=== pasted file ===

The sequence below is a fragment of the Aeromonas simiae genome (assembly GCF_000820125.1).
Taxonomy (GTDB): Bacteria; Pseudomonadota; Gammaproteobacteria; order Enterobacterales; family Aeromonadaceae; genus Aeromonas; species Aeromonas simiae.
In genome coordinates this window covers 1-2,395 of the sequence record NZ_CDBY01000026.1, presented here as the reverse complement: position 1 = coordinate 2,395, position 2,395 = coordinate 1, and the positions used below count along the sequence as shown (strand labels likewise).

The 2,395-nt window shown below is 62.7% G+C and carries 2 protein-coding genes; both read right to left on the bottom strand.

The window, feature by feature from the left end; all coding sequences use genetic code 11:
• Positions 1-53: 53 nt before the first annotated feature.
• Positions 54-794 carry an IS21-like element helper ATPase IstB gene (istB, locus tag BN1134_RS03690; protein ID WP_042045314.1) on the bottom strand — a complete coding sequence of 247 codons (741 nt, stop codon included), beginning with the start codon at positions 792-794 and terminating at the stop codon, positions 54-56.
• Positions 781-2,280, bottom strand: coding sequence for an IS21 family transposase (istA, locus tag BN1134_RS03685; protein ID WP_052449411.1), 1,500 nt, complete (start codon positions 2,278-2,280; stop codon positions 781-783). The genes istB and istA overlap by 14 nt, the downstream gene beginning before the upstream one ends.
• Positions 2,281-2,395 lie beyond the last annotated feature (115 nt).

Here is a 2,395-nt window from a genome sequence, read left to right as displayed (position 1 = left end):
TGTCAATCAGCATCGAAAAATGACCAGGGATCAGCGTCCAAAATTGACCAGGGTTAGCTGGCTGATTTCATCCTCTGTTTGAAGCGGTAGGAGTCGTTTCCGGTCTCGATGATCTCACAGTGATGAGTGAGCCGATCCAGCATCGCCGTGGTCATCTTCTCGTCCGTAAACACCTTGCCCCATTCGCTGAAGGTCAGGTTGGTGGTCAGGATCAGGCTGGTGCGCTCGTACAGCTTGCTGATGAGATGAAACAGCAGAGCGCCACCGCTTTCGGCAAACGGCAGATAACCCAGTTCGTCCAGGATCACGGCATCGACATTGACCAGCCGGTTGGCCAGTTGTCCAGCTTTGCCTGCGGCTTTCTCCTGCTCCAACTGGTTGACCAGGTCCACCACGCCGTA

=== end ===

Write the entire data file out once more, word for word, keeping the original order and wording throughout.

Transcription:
The sequence below is a fragment of the Aeromonas simiae genome (assembly GCF_000820125.1).
Taxonomy (GTDB): Bacteria; Pseudomonadota; Gammaproteobacteria; order Enterobacterales; family Aeromonadaceae; genus Aeromonas; species Aeromonas simiae.
In genome coordinates this window covers 1-2,395 of the sequence record NZ_CDBY01000026.1, presented here as the reverse complement: position 1 = coordinate 2,395, position 2,395 = coordinate 1, and the positions used below count along the sequence as shown (strand labels likewise).

The 2,395-nt window shown below is 62.7% G+C and carries 2 protein-coding genes; both read right to left on the bottom strand.

The window, feature by feature from the left end; all coding sequences use genetic code 11:
• Positions 1-53: 53 nt before the first annotated feature.
• Positions 54-794 carry an IS21-like element helper ATPase IstB gene (istB, locus tag BN1134_RS03690; protein ID WP_042045314.1) on the bottom strand — a complete coding sequence of 247 codons (741 nt, stop codon included), beginning with the start codon at positions 792-794 and terminating at the stop codon, positions 54-56.
• Positions 781-2,280, bottom strand: coding sequence for an IS21 family transposase (istA, locus tag BN1134_RS03685; protein ID WP_052449411.1), 1,500 nt, complete (start codon positions 2,278-2,280; stop codon positions 781-783). The genes istB and istA overlap by 14 nt, the downstream gene beginning before the upstream one ends.
• Positions 2,281-2,395 lie beyond the last annotated feature (115 nt).

Here is a 2,395-nt window from a genome sequence, read left to right as displayed (position 1 = left end):
TGTCAATCAGCATCGAAAAATGACCAGGGATCAGCGTCCAAAATTGACCAGGGTTAGCTGGCTGATTTCATCCTCTGTTTGAAGCGGTAGGAGTCGTTTCCGGTCTCGATGATCTCACAGTGATGAGTGAGCCGATCCAGCATCGCCGTGGTCATCTTCTCGTCCGTAAACACCTTGCCCCATTCGCTGAAGGTCAGGTTGGTGGTCAGGATCAGGCTGGTGCGCTCGTACAGCTTGCTGATGAGATGAAACAGCAGAGCGCCACCGCTTTCGGCAAACGGCAGATAACCCAGTTCGTCCAGGATCACGGCATCGACATTGACCAGCCGGTTGGCCAGTTGTCCAGCTTTGCCTGCGGCTTTCTCCTGCTCCAACTGGTTGACCAGGTCCACCACGCCGTA